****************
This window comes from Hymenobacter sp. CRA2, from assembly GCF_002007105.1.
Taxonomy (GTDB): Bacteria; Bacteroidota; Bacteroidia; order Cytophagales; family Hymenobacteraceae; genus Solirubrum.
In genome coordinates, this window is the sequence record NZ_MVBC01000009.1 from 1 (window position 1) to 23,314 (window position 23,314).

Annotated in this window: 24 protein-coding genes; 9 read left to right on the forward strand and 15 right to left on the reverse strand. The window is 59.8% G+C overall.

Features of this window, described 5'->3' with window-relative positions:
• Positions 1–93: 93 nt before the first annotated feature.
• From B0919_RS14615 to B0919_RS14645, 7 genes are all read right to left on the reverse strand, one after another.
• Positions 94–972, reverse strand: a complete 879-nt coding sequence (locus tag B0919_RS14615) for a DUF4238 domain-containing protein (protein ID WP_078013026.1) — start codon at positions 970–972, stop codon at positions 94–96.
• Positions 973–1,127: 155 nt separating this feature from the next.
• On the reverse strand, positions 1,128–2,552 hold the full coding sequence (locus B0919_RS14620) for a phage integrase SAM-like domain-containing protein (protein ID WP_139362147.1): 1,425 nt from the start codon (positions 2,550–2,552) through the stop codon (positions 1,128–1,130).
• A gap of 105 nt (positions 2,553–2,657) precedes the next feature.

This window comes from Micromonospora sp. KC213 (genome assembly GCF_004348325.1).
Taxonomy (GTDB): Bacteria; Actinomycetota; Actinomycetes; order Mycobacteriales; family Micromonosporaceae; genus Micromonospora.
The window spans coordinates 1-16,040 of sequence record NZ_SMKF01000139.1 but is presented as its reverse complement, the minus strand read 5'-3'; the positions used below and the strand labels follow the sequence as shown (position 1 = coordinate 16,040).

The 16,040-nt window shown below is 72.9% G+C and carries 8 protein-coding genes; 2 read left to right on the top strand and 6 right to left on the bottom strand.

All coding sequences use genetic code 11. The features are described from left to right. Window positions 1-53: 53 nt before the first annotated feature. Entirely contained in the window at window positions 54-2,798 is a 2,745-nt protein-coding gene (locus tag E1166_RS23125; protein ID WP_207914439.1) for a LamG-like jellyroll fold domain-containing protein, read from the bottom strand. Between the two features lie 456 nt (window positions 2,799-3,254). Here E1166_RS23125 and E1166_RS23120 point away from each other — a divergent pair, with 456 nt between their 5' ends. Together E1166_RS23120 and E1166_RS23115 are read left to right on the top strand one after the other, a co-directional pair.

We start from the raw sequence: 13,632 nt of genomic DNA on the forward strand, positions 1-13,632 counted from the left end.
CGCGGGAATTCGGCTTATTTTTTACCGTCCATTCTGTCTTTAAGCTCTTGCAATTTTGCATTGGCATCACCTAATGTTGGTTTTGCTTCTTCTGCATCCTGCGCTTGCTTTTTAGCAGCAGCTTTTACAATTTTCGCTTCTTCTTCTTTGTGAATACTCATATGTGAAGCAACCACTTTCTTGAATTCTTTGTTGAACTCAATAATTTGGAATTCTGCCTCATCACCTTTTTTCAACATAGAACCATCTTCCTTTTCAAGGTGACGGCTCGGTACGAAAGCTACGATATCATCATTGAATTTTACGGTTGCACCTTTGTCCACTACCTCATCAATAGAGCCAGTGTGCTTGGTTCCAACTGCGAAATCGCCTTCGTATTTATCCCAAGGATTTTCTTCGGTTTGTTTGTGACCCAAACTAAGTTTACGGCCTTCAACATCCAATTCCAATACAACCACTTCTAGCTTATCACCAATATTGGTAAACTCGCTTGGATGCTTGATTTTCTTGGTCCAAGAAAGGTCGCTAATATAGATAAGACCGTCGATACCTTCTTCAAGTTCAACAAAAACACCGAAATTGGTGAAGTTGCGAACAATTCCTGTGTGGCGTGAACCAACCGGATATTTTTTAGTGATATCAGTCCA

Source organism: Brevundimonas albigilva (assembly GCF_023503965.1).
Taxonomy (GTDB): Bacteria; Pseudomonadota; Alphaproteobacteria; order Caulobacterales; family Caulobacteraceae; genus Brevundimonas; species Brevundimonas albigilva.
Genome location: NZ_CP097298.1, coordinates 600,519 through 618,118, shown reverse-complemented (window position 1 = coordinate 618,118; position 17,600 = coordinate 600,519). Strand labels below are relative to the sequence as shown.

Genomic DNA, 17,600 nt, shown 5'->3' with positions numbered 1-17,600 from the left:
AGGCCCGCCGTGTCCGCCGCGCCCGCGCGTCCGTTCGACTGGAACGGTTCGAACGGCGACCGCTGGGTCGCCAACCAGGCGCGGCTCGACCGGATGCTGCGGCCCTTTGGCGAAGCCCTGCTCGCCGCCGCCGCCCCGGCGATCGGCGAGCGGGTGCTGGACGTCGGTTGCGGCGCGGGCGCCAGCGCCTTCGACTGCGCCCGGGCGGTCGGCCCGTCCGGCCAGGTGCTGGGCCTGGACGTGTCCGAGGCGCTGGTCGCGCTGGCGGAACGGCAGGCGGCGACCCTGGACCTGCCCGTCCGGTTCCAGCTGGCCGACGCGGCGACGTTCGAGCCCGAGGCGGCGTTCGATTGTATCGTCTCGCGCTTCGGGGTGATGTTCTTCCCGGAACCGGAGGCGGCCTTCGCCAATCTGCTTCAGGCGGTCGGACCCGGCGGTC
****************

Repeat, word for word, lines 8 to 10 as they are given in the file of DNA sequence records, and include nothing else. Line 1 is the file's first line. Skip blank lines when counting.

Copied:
• Positions 94–972, reverse strand: a complete 879-nt coding sequence (locus tag B0919_RS14615) for a DUF4238 domain-containing protein (protein ID WP_078013026.1) — start codon at positions 970–972, stop codon at positions 94–96.
• Positions 973–1,127: 155 nt separating this feature from the next.
• On the reverse strand, positions 1,128–2,552 hold the full coding sequence (locus B0919_RS14620) for a phage integrase SAM-like domain-containing protein (protein ID WP_139362147.1): 1,425 nt from the start codon (positions 2,550–2,552) through the stop codon (positions 1,128–1,130).